It would be a hard push to find an electronic act in 2017 as dynamic and ever changing as Mount Kimbie. The London duo came to prominence through their perfecting of the highly popularised post-dubstep sound on their 2010 debut Crooks & Lovers. Further acclaim came then with their sophomore effort Cold Spring Fault Less Youth. Having teased listeners with collaborative singles featuring James Blake and King Krule over the last few months, album number three Love What Survives lands with now with a considerable hype wrapped around it, leaving us itching to discover whether the pair have succeeded in evolving with the indie-electronic wave they have always rode triumphantly atop.
To say that Love What Survives is a massive departure from previous releases would be an understatement. The alternative leanings which made them favourites of the indie set have come to the fore to create a body of music that masterfully reaches the exact midpoint between alternative and electronic and marries them with a natural ease. Lead single ‘Blue Train Lines’ is a post-punk banger which builds an unnerving sense of tension and danger through tight percussion and an emotional vocal feature from long term collaborator King Krule. It’s a package that certainly doesn’t create music to dance to but rather to fill the sad, lonely spaces after the party is over.
Those thoughtful moments are even more audible on the soulful ‘We Go Home Together’. Organ heavy and beautifully produced, it brings us on a brief journey of wondering what to do now the night has finished, soundtracked by James Blake’s gentle croon. Elsewhere on the record, influences from other artists and genres are rife. The restrained ‘Marilyn’ and ‘Audition’ both wistfully embrace the 80s with lush synthesizers and that constant driving drum beat we’ve come to expect from the act. While much of the album is more accessible to a mass audience than previous releases, that’s certainly not to say that Mount Kimbie have created a pop album through and through. The experimental instrumentation of ‘SP12 Beat’ and ‘Poison’ provide the perfect reminder that Mount Kimbie are still pushing boundaries within their sound and have no interest in resting on their laurels now. In fact, while many of the tracks could have a solo mass appeal as an overall release, the constant sense of urgency and tension throughout the project makes for an intense and at points challenging listen – albeit a challenge that is well worth it.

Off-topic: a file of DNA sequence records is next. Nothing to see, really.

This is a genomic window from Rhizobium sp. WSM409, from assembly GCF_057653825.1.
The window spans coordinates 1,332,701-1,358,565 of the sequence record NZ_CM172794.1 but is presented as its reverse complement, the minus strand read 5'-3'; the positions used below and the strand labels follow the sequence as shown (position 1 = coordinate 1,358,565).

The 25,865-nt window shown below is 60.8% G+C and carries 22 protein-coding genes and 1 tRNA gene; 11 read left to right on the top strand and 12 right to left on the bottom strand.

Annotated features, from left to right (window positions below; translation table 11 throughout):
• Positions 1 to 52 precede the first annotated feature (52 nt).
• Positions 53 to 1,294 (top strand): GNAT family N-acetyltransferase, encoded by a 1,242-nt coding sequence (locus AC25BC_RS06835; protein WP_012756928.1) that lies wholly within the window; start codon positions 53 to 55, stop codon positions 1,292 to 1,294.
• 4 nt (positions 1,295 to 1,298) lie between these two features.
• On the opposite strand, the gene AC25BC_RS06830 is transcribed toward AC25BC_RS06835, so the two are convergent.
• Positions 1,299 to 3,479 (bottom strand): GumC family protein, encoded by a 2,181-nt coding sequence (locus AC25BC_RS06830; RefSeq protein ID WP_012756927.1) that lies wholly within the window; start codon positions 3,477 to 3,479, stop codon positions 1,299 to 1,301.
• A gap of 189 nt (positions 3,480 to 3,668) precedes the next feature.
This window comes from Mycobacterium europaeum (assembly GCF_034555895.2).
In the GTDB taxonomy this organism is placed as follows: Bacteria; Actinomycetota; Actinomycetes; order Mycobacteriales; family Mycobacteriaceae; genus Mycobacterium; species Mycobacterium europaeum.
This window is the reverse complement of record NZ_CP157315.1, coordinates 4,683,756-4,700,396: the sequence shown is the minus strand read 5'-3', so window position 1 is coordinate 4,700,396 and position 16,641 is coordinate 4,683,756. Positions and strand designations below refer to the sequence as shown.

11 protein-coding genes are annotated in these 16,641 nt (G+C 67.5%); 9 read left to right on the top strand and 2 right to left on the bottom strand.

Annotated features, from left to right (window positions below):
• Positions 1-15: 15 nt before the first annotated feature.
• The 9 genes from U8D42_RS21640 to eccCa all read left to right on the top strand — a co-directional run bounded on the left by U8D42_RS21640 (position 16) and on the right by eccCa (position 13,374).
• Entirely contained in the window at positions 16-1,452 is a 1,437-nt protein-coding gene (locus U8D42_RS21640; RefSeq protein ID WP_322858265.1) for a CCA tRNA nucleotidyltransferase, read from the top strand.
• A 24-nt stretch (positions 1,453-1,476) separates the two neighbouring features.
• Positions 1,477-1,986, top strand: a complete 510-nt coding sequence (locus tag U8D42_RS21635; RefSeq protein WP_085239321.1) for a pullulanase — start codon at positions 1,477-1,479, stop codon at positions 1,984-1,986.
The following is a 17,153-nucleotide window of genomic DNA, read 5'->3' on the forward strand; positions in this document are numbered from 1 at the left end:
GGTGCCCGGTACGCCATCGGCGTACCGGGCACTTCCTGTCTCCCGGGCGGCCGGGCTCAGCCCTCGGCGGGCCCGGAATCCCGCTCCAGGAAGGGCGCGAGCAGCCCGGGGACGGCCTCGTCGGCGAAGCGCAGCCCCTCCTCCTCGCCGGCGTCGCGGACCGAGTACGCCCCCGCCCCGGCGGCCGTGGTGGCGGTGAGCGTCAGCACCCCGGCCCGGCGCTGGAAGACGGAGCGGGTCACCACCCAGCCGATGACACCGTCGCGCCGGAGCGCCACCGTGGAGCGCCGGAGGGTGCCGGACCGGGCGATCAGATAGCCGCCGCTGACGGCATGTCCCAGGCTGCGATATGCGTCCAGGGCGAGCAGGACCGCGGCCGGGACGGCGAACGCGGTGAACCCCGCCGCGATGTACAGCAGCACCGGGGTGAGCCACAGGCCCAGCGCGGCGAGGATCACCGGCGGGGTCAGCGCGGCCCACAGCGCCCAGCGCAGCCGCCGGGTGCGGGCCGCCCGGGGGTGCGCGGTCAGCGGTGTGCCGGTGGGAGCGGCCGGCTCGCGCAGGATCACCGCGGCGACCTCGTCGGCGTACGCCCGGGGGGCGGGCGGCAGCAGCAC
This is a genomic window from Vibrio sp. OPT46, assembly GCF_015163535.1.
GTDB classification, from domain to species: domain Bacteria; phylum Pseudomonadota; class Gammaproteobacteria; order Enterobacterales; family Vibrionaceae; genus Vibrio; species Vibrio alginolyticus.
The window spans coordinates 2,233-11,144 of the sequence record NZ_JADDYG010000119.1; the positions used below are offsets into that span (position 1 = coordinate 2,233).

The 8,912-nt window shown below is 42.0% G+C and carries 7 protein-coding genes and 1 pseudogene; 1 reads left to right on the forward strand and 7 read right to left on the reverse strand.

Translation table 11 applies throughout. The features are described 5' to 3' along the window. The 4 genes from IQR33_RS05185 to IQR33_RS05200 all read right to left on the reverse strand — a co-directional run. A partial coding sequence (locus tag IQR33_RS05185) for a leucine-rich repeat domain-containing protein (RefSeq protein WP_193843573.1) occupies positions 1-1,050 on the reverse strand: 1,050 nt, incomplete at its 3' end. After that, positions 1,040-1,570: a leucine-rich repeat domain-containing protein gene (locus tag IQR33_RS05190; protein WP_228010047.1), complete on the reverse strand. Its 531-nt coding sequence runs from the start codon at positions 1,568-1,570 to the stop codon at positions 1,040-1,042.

In an age of singles, Mount Kimbie have created a record best for listening as a full package. Every track compliments another and it’s a delight to listen to their development as artists. Whether this will be the record that blasts them fully into the mainstream or not will have to be seen, but it is their best release to date and places them as one of the most exciting electronic acts today. Kelly Doherty